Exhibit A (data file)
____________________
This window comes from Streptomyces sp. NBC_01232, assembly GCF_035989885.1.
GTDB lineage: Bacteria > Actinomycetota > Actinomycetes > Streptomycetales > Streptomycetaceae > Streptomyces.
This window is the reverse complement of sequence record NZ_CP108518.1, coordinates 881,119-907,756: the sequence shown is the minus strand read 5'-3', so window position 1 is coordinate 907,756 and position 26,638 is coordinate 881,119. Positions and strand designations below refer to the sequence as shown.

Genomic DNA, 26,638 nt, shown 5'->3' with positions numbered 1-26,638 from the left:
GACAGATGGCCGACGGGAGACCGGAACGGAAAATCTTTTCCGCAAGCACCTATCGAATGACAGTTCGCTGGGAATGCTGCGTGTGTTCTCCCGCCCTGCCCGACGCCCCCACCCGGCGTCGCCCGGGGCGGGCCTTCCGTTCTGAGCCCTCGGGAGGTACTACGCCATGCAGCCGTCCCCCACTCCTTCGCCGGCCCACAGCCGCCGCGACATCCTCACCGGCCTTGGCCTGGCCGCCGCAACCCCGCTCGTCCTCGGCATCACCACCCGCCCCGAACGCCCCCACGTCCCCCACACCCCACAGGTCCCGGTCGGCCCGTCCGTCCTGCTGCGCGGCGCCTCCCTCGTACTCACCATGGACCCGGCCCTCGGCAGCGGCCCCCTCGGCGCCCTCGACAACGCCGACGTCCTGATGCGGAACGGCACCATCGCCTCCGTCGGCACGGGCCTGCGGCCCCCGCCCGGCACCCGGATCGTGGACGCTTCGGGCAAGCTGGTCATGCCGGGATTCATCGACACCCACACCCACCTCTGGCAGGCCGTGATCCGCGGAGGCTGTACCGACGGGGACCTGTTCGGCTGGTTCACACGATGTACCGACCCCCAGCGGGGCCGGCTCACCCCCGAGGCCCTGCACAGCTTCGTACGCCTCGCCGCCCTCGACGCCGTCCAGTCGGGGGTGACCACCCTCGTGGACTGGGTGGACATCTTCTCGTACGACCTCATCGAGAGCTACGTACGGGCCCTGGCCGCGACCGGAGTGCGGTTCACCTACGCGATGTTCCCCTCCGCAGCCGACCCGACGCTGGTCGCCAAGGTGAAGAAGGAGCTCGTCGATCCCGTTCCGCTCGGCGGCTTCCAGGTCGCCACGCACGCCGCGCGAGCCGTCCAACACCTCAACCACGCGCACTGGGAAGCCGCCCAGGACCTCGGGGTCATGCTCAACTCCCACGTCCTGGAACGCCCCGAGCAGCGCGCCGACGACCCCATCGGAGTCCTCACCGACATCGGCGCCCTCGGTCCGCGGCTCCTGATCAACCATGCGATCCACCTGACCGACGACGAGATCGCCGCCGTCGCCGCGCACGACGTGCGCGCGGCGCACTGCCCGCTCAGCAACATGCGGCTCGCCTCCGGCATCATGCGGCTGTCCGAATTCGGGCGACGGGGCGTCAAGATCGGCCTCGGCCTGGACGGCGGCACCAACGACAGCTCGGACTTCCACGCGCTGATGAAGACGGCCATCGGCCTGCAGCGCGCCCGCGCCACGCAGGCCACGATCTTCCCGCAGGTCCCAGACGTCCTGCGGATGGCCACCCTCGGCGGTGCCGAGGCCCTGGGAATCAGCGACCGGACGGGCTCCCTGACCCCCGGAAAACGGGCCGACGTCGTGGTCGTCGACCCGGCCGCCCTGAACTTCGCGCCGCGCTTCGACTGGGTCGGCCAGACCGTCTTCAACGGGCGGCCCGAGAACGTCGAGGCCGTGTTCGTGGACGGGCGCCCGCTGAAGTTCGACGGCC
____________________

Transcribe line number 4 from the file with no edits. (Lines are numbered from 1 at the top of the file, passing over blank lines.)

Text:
Genomic DNA, 26,638 nt, shown 5'->3' with positions numbered 1-26,638 from the left: